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Web API Design Part Ten: Management

Episode 96

It’s been a while, but I’m back with the next installment of API design series. Today we will step away a bit from technicalities and jump into the business perspective. After all, API is a product and needs to be treated as such. As we discussed one year ago in the first chapter of our journey, API is for developers as a graphical user interface is to regular software users. It’s a gateway to business value. And there are quite a lot of issues going around the product to think about and to be aware of.

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Image by Cosmic Net Studios

API management is a process of creating, publishing, enforcing usage policies, taking care of subscribers, analyzing the traffic and monetizing our product. API is as successful as developers who build upon it. Much of API management effort is directed towards empowering developers that use the API and simplify their work as much as possible. Some aspects of API management are more technical than others and with the rise of API management platforms this tendency increases, as more features are delegated to the platform. We will focus on Read the rest of this entry »

 
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Posted by on December 20, 2018 in API, Technology

 

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Good commit message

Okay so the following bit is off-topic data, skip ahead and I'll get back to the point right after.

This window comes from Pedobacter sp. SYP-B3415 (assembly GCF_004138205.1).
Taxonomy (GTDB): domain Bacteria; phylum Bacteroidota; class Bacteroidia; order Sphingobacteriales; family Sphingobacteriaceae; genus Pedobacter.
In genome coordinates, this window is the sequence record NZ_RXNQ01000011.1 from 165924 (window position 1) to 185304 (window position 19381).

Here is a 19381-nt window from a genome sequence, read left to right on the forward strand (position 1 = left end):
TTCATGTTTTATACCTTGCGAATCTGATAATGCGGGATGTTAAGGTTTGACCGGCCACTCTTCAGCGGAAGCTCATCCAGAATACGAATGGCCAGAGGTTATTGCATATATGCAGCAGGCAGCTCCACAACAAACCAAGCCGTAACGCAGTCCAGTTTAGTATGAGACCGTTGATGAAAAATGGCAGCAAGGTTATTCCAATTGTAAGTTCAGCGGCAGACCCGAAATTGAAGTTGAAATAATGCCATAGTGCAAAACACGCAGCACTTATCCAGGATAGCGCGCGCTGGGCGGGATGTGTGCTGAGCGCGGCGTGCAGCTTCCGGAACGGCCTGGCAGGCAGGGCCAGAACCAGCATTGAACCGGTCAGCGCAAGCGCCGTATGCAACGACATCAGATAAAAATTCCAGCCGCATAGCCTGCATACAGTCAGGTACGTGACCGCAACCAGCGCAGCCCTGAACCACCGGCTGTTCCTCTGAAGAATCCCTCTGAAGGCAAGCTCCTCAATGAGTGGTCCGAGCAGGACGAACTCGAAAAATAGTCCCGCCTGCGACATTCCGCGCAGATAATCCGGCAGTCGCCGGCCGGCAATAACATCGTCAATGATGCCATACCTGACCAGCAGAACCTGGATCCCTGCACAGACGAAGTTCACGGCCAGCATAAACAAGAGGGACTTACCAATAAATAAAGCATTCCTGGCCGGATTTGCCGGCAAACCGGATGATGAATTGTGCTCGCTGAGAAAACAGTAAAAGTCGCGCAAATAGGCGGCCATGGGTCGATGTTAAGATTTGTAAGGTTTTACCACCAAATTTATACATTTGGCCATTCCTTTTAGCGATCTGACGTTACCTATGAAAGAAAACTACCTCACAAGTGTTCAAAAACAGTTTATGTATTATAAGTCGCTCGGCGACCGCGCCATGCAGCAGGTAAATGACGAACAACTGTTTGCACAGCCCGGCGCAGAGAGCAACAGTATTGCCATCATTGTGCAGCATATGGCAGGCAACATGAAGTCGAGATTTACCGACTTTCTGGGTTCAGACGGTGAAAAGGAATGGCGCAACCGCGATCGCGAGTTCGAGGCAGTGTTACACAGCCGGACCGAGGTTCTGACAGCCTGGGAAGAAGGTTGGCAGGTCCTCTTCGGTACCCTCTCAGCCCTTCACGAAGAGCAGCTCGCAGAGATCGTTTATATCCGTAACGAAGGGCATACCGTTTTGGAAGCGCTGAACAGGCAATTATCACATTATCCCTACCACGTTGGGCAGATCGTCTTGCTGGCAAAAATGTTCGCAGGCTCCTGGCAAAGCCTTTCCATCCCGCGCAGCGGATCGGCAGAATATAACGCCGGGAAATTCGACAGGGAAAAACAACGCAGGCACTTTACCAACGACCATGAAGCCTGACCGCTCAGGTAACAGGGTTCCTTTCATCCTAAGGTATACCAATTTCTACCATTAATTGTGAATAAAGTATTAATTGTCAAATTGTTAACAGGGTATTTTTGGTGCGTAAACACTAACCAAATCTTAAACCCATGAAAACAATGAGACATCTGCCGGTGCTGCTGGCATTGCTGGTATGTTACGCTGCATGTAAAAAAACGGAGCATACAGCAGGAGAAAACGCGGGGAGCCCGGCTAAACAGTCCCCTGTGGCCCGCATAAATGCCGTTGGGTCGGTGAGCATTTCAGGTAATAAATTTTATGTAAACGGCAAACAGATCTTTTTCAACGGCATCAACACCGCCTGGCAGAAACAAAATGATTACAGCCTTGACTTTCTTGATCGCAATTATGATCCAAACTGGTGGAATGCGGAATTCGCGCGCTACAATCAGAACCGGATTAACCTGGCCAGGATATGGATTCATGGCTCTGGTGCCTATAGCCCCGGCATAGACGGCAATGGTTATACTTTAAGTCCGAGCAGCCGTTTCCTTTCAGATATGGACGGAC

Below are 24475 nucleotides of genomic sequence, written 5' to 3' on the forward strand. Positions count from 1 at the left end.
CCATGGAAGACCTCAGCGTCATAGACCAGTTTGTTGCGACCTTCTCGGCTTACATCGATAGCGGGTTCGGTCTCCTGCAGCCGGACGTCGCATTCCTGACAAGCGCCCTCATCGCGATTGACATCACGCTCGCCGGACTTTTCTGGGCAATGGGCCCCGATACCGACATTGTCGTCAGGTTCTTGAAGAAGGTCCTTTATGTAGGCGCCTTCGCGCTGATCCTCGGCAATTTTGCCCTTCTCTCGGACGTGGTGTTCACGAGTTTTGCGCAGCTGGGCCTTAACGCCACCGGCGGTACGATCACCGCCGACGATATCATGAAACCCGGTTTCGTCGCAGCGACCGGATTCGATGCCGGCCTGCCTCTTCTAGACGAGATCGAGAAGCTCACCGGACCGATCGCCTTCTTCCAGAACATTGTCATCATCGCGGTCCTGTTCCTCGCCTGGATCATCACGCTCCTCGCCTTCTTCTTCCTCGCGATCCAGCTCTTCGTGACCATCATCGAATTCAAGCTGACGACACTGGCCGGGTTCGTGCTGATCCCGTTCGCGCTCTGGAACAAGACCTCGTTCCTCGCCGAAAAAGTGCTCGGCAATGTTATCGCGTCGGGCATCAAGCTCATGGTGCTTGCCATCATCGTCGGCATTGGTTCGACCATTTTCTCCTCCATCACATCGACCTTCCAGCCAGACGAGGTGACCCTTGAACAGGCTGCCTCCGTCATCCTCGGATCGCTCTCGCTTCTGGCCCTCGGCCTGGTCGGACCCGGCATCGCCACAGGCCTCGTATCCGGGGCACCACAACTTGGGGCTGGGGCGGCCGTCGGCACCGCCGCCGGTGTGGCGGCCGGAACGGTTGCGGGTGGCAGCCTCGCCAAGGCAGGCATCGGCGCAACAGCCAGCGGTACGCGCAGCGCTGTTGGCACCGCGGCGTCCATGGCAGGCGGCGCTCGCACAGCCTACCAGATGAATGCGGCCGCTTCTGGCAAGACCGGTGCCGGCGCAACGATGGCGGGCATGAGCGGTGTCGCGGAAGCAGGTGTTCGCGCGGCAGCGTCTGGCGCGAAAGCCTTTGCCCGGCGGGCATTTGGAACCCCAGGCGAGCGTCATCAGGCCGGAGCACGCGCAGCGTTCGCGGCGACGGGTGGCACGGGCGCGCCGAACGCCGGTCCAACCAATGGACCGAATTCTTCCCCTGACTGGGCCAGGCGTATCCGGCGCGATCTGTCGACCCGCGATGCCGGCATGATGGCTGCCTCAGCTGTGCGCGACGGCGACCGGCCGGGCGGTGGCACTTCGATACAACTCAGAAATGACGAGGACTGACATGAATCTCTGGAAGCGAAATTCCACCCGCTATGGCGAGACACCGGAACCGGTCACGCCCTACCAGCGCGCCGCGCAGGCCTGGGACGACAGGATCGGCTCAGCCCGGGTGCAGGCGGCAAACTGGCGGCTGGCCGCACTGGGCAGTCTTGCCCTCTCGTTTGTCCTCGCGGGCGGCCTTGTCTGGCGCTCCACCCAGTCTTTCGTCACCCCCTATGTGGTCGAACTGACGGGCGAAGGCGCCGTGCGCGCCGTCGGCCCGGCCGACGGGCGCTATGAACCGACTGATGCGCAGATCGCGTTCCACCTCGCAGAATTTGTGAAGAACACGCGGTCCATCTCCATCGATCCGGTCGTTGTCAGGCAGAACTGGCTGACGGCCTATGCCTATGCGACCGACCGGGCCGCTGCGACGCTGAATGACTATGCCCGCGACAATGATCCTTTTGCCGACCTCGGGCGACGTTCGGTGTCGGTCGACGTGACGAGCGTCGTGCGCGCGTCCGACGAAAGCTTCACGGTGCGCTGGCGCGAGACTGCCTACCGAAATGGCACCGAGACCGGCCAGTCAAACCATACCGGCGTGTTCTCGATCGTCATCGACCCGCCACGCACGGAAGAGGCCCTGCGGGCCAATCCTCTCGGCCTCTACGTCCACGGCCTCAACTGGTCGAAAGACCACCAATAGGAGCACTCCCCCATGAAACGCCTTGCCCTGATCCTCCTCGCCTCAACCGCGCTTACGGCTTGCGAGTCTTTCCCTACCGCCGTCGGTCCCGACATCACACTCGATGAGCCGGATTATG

Episode 36

Last time we talked about version control, so let’s elaborate a bit on that. One of the aspects of using version control is the possibility of commenting on changes you do in the code. Actually, it shouldn’t be only the possibility, it should be a necessity.

The Template

Git documentation provides a standard template and guidelines for commit message, let’s have a look.

Capitalized, short (50 chars or less) summary

More detailed explanatory text, if necessary.  Wrap it to about 72 characters or so.  In some contexts, the first line is treated as the subject of an email and the rest of the text as the body.  The blank line separating the summary from the body is critical (unless you omit the body entirely); tools like rebase can get confused if you run thetwo together.

Write your commit message in the imperative: “Fix bug” and not “Fixed bug” or “Fixes bug.”  This convention matches up with commit messages generated by commands like git merge and git revert.

Further paragraphs come after blank lines.

– Bullet points are okay, too

– Typically a hyphen or asterisk is used for the bullet, followed by a single space, with blank lines in between, but conventions vary here

The News

The most important question to be answered by the commit message, is Read the rest of this entry »

 
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Posted by on September 22, 2016 in Misc, Technology

 

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